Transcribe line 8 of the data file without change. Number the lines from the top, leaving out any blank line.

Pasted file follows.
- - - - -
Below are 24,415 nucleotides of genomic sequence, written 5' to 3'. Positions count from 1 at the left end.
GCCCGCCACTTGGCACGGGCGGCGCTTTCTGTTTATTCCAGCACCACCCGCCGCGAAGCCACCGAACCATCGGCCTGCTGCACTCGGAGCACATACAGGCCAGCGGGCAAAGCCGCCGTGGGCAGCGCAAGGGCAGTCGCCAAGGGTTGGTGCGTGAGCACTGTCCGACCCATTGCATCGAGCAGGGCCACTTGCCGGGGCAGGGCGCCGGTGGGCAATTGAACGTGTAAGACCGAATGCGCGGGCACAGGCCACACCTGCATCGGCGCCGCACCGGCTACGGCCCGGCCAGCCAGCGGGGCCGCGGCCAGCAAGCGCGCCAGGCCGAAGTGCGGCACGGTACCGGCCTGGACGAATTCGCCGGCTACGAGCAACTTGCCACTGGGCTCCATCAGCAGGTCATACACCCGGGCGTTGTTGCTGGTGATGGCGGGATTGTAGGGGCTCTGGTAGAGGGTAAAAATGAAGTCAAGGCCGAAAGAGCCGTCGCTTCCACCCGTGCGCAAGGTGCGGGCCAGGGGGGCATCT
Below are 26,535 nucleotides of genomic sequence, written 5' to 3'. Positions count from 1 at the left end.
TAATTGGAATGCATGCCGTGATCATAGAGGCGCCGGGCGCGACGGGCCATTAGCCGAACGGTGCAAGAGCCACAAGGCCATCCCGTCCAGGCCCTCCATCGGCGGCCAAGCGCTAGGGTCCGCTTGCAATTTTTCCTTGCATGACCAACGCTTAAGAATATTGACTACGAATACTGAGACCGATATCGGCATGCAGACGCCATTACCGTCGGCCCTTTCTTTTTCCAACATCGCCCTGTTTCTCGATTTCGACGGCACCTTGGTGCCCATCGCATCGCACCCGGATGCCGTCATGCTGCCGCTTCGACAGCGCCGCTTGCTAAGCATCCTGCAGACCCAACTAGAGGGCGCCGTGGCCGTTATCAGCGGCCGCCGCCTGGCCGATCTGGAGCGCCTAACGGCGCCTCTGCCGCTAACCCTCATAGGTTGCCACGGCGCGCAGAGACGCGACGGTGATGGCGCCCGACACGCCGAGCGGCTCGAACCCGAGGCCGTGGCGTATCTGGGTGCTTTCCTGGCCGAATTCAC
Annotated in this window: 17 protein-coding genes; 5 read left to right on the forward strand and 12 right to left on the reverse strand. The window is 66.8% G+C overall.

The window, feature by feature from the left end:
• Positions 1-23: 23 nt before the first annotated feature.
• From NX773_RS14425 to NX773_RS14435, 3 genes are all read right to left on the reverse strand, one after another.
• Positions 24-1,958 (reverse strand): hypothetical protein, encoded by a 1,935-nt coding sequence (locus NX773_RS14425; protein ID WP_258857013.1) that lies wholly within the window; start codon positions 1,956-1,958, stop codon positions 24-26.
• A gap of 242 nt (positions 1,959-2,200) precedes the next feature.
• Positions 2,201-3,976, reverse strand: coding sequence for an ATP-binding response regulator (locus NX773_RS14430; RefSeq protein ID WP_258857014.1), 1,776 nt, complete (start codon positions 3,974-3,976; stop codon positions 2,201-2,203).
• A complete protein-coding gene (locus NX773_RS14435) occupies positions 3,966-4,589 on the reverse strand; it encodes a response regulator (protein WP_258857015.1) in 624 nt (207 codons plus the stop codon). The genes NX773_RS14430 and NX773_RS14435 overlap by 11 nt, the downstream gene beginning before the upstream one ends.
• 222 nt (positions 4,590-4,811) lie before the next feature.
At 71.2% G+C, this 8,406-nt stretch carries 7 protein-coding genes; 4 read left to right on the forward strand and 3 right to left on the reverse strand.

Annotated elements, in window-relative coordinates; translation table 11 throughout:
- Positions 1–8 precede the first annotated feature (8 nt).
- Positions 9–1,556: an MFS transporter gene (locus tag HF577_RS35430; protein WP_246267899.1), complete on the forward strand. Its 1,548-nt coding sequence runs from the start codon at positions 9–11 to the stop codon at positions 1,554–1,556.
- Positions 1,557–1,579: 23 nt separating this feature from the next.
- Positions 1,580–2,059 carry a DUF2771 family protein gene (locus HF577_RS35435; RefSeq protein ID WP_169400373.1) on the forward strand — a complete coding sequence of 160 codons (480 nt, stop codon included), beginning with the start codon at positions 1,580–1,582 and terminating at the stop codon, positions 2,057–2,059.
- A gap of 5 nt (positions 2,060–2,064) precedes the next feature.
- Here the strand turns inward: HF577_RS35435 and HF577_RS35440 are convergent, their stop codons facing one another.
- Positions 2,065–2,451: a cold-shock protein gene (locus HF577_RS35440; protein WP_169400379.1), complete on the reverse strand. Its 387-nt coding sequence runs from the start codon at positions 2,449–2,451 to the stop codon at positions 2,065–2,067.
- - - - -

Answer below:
• From NX773_RS14425 to NX773_RS14435, 3 genes are all read right to left on the reverse strand, one after another.